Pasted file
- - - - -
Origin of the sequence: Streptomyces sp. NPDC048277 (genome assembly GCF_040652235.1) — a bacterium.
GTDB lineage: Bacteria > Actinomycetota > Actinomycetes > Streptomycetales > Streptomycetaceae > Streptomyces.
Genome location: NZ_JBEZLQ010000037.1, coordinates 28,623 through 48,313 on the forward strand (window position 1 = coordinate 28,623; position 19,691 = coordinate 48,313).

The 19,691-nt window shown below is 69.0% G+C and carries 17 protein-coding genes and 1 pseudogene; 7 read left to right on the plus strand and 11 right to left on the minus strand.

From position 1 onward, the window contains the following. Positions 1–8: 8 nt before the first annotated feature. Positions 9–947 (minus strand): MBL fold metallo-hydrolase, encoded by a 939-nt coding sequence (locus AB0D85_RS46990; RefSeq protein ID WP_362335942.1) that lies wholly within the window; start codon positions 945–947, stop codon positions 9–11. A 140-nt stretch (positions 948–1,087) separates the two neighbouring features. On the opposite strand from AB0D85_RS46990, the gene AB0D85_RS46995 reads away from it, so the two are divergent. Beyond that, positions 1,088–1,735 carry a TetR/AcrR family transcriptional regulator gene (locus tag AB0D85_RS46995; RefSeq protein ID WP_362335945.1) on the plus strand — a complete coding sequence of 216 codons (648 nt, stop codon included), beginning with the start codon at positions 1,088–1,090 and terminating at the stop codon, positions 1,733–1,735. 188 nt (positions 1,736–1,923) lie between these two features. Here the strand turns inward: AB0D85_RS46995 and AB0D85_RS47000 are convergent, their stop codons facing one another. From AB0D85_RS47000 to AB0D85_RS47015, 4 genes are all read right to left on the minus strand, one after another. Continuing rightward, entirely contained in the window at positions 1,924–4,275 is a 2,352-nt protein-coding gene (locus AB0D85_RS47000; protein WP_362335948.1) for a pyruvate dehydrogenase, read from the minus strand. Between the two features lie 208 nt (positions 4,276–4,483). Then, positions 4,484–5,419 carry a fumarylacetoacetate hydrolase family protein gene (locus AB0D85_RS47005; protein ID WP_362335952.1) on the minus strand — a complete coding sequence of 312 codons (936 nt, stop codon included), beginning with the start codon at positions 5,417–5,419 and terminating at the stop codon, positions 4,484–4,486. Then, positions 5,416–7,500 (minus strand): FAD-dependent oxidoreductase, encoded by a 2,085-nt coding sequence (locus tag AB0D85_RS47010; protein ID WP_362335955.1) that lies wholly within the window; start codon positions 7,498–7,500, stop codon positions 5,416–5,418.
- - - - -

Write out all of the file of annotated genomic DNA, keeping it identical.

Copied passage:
Origin of the sequence: Streptomyces sp. NPDC048277 (genome assembly GCF_040652235.1) — a bacterium.
GTDB lineage: Bacteria > Actinomycetota > Actinomycetes > Streptomycetales > Streptomycetaceae > Streptomyces.
Genome location: NZ_JBEZLQ010000037.1, coordinates 28,623 through 48,313 on the forward strand (window position 1 = coordinate 28,623; position 19,691 = coordinate 48,313).

The 19,691-nt window shown below is 69.0% G+C and carries 17 protein-coding genes and 1 pseudogene; 7 read left to right on the plus strand and 11 right to left on the minus strand.

From position 1 onward, the window contains the following. Positions 1–8: 8 nt before the first annotated feature. Positions 9–947 (minus strand): MBL fold metallo-hydrolase, encoded by a 939-nt coding sequence (locus AB0D85_RS46990; RefSeq protein ID WP_362335942.1) that lies wholly within the window; start codon positions 945–947, stop codon positions 9–11. A 140-nt stretch (positions 948–1,087) separates the two neighbouring features. On the opposite strand from AB0D85_RS46990, the gene AB0D85_RS46995 reads away from it, so the two are divergent. Beyond that, positions 1,088–1,735 carry a TetR/AcrR family transcriptional regulator gene (locus tag AB0D85_RS46995; RefSeq protein ID WP_362335945.1) on the plus strand — a complete coding sequence of 216 codons (648 nt, stop codon included), beginning with the start codon at positions 1,088–1,090 and terminating at the stop codon, positions 1,733–1,735. 188 nt (positions 1,736–1,923) lie between these two features. Here the strand turns inward: AB0D85_RS46995 and AB0D85_RS47000 are convergent, their stop codons facing one another. From AB0D85_RS47000 to AB0D85_RS47015, 4 genes are all read right to left on the minus strand, one after another. Continuing rightward, entirely contained in the window at positions 1,924–4,275 is a 2,352-nt protein-coding gene (locus AB0D85_RS47000; protein WP_362335948.1) for a pyruvate dehydrogenase, read from the minus strand. Between the two features lie 208 nt (positions 4,276–4,483). Then, positions 4,484–5,419 carry a fumarylacetoacetate hydrolase family protein gene (locus AB0D85_RS47005; protein ID WP_362335952.1) on the minus strand — a complete coding sequence of 312 codons (936 nt, stop codon included), beginning with the start codon at positions 5,417–5,419 and terminating at the stop codon, positions 4,484–4,486. Then, positions 5,416–7,500 (minus strand): FAD-dependent oxidoreductase, encoded by a 2,085-nt coding sequence (locus tag AB0D85_RS47010; protein ID WP_362335955.1) that lies wholly within the window; start codon positions 7,498–7,500, stop codon positions 5,416–5,418.